Specialist SA fabrics to take to the skies in France at Coupe iCare.
South African textile manufacturer Gelvenor is readying to take the paragliding market by storm with the release of a new leading-edge aeronautical fabric, this month.
KwaZulu-Natal-based Gelvenor Textiles, well known for its specialist highly engineered protective and aeronautical fabrics, has teamed up with Peter Wallend, a South African paragliding pioneer and owner of Cape Town-based paragliding school Wallend-Air, to develop a new custom glider using a specially engineered fabric that will heighten the paragliding experience.
They plan to launch the new paraglider to thousands of aero sport enthusiasts at Coupe iCare, the world’s greatest free flight trade show in France from 22 – 25 September 2016.
“Gelvenor wants to re-establish a foothold in the paraglider fabric market. To do this we need to disrupt the status quo. We want pilots to start questioning what fabric their parachute or glider is made from, as this has enormous bearing on safety and performance,” said Sefton Fripp, Gelvenor Marketing Manager.
Gelvenor believes that being the first textile manufacturer to launch an exclusively designed world class glider made with its own unique engineered fabric will make an impact.
“There is no better platform from which to launch a new product than Coupe iCare. It is the pinnacle of paragliding attended by all the leading brands, top pilots and it’s a great venue, said Fripp.
The fabric for the paraglider is unique and not being used anywhere else except in some experimental projects being undertaken by Gelvenor clients. “These are exciting innovations and initial feedback is very positive,” he said.
While no value has been put on the development of the new popular mid-end standard (EN-B) glider, it has been in trials and testing for some time which is in keeping with the standards of Gelvenor.
“The lives of people are dependent on our fabrics. There is no room for error which makes it essential to have precision and a high standard of quality throughout the production process”, said Fripp.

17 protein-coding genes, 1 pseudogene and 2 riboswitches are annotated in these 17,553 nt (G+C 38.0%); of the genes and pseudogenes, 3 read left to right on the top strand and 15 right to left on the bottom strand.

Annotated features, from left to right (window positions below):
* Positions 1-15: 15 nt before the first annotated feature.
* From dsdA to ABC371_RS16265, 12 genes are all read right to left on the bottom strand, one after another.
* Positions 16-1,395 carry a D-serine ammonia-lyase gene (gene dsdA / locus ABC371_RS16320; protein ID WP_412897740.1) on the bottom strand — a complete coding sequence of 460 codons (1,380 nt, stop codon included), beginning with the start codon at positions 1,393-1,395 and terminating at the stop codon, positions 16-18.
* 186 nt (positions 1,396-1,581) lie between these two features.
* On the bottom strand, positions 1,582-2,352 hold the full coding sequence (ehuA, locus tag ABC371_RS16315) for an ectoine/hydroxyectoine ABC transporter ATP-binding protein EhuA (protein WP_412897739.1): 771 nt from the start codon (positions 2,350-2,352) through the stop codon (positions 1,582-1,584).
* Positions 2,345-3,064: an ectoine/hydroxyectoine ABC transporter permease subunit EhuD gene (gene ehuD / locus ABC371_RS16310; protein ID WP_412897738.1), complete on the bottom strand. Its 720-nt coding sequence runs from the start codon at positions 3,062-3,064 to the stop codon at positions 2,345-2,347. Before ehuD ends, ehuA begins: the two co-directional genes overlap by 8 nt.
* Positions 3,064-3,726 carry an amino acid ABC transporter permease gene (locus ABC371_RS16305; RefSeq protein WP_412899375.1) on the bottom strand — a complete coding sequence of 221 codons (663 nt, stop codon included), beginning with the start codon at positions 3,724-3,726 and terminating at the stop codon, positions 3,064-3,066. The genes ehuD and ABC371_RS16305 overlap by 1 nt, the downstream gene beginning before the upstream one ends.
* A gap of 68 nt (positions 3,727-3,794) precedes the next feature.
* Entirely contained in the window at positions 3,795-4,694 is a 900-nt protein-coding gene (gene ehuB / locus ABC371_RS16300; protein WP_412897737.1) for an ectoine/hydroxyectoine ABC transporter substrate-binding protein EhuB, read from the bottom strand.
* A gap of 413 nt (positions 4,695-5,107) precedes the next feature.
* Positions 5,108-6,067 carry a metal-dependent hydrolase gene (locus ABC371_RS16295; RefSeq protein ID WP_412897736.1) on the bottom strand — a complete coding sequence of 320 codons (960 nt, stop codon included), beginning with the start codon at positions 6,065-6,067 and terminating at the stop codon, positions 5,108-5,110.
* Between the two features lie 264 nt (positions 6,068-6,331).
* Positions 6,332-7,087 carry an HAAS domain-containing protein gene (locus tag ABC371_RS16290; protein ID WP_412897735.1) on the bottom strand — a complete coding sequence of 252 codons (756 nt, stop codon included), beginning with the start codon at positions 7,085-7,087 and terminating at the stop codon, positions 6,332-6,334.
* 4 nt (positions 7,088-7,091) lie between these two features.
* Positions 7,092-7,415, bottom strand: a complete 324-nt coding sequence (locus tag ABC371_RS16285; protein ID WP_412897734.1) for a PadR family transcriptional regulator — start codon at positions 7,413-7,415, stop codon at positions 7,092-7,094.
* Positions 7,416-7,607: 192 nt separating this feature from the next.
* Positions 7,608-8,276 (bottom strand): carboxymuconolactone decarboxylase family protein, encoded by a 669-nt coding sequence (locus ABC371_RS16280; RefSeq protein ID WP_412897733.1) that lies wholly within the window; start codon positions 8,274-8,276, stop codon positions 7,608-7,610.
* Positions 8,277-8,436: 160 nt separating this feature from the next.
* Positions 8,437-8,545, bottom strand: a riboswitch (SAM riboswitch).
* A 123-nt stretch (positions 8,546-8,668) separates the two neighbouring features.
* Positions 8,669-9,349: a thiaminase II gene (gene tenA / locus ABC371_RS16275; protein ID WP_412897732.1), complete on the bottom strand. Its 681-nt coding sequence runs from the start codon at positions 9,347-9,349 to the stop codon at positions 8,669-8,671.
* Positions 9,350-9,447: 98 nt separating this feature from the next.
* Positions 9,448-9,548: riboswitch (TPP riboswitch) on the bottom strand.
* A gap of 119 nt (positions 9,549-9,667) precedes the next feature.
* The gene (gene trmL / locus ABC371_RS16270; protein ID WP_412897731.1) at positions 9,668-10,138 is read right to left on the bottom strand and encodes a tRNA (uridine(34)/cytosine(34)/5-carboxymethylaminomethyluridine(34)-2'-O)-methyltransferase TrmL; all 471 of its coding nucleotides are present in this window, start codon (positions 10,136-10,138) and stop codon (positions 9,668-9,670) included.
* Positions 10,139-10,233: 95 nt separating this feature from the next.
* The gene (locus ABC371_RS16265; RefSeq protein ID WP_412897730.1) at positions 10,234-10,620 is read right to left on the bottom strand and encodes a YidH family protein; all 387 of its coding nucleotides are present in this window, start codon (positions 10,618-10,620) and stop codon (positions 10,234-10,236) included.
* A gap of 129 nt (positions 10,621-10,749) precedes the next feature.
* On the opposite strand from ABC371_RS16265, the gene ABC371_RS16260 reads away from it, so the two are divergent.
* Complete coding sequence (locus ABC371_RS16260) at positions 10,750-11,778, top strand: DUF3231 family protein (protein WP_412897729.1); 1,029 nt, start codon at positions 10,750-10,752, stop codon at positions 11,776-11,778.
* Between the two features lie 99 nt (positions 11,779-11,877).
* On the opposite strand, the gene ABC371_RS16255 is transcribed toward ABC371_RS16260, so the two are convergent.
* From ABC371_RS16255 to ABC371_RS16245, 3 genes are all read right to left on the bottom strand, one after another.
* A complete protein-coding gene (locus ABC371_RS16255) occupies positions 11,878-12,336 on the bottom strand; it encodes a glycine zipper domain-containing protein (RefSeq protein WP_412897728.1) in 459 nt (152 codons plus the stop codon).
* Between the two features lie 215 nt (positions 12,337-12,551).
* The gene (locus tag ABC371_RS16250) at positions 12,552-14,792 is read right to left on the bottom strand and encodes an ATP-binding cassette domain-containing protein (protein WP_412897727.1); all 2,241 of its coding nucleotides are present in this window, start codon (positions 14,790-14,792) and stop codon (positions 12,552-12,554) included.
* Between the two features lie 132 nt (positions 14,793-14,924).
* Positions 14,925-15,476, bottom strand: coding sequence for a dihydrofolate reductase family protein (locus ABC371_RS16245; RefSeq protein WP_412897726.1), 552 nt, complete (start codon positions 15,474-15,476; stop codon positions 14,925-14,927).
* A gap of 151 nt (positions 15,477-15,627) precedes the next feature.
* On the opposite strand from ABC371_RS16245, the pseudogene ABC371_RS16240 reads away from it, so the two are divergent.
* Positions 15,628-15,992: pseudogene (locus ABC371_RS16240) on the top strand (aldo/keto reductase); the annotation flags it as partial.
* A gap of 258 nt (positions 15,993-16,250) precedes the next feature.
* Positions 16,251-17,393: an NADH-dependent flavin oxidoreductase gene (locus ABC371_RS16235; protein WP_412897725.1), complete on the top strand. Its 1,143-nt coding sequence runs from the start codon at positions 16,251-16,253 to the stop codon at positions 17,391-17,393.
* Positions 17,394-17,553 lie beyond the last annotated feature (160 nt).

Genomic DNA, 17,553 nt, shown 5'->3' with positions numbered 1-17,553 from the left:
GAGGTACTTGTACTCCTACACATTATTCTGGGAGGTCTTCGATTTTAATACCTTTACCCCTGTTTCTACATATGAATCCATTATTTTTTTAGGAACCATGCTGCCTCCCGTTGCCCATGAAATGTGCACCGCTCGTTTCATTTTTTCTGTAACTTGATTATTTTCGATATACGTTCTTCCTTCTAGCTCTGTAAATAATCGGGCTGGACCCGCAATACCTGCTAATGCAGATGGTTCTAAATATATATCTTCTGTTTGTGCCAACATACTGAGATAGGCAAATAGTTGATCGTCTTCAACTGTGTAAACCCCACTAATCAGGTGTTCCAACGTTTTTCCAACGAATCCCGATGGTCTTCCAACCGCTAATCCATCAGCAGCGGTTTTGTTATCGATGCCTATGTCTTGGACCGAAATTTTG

Three critical factors differentiate Gelvenor’s technical fabrics. These are in-house production from start to finish which ensures their expertise throughout production and guarantees the performance of the textile; the value placed on research, development and innovation from its dedicated research division and extensive testing over at least three years to ensure safety.
Fripp gives Wallend the kudos for the new paraglider concept, the design of which is inspired by Africa and has an ethnic influence through the Gelvenor fabric and its wing builder, Wallend-Air.
He said: “Peter wanted something comparable with existing textile offerings from Europe and the East, but made in South Africa. This meant readily available, reliable and consistent supply. We struck a chord from our first meeting and one tandem flight later we had a solid concept and our adventure began.”
This year visitors to the trade fair will be able to try-out a pull-up glider at the Gelvenor stand to get the feel of piloting and controlling a wing. “The pull-up is usually used to train pilots, as it is easier to handle than a full size glider, especially in strong winds,” explains Fripp.
Gelvenor will also host a competition, at its stand A11, in which visitors who subscribe to its database could win the exclusive Gelvenor pull up glider and runner-up prizes of Go-Pro Hero’s and bags.